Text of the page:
I received Shadow’s necropsy report today. Similar to Malik, he had a ruptured mass that led to some internal bleeding and without euthanasia, he would have likely succumb to blood loss. Differing from Malik, Shadow’s mass was cancerous and had spread from his kidney to his lungs. The cancer is called a Hemangiosarcoma, known for rapid growth, with limited clinical signs until the tumor has become very large and spreads between organs.
Shadow had his favorites and Jen was one of the most important wolf care staff in the lives of the arctics, for both Shadow and Malik.
Shadow was always exuberant in his greetings… Curator, Lori Schmidt on the left and long-time volunteer, Sherry Jokinen on the right.
After 14 years, the memories are plentiful and are often accompanied by a smile; but to honor, where do we start? Because we study behavior, we will use the behavioral terms that most represent Shadow.
- Direct Eye Stare and Avert Gaze: Shadow could control anyone with just one look and knew when to avoid engaging in some juvenile or lower pack member confrontations.
- Greeting: There has been no other wolf in the history of the Center’s operation that could clean a face better than Shadow’s daily greetings (even if they included a low throated growl)
- Invite Chase: Pushing up from a playbow into a full run away from another wolf inviting them to chase… even displaying this behavior in retirement where the chase was diminished but the playbow was alive and well
- Chin Rest: Who could forget the power of one chin on another wolf’s back… wolf care staff borrowed this technique from Shadow and use it to control young pups.. a hand on top of the muzzle, neck or back
- Parallel Gate: He was the master at pair bonding and the image of Maya and Shadow will forever be in my mind
- Howls: Who could forget the pack leader howls and the bark howls that told us when enough was enough
There are so many more memories that remind us how honored we are to work with these complex, social predators… Shadow, you trusted our team. Every time you placed your head on our shoulder or gently rested your head against our head, it reinforced that trust and our commitment to provide our wolves with the best care possible. Our greatest respect and heartfelt appreciation Shadow.. RIP Our Dear Friend…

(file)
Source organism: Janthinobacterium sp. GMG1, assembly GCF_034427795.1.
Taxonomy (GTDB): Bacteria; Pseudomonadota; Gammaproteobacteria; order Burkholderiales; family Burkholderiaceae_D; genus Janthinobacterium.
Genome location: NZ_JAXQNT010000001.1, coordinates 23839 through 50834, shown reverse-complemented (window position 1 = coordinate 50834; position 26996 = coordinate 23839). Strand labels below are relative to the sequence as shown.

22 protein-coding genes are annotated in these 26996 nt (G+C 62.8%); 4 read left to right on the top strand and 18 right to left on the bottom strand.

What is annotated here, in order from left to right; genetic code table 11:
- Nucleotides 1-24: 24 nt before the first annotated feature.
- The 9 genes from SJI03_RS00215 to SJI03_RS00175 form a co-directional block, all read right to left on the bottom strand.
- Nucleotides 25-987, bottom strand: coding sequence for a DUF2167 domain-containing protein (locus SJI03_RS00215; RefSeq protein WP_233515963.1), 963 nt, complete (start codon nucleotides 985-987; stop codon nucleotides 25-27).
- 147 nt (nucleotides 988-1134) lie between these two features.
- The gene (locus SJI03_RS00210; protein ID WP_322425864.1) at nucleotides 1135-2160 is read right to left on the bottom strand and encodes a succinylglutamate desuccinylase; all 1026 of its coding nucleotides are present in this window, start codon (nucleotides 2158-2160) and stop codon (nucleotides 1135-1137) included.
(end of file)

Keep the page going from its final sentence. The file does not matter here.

From the Ely Wolf Care Staff
Shadow was euthanized on Wednesday, July 2nd, 2014 after staff documented a significant physical decline in his overall condition, most likely age-related. While details of the necropsy report may be weeks away, the surveillance camera and video review of his activity in weeks and days before his decline revealed an aging body, but a strong alert mind.
Shadow’s loss so close to Malik’s was hard, but we know, that 14 years of age is a good run and both of these boys had a few good runs in their life. As I review the photos on facebook and images I used for the tribute, there were many good times. Shadow was an incredible personality, a strong pack leader that held the Exhibit Pack together for 8 years and we were fortunate to have known him. Certainly Shadow began to show his age as he led the Exhibit Pack, but the few months we have witnessed a notable change. As Wolf Care Staff, we always want to be responsive to that moment when pain and discomfort is too much to bear. We are legally bound to this management by USDA permits and ethically bound to this management when we bond with socialized wolves. We owe it to the wolves who have served as ambassadors, “Teaching the World about Wolves”. There are countless visitors that witnessed Shadow displaying the intricacies of wolf behavior and Shadow has made a lasting impression.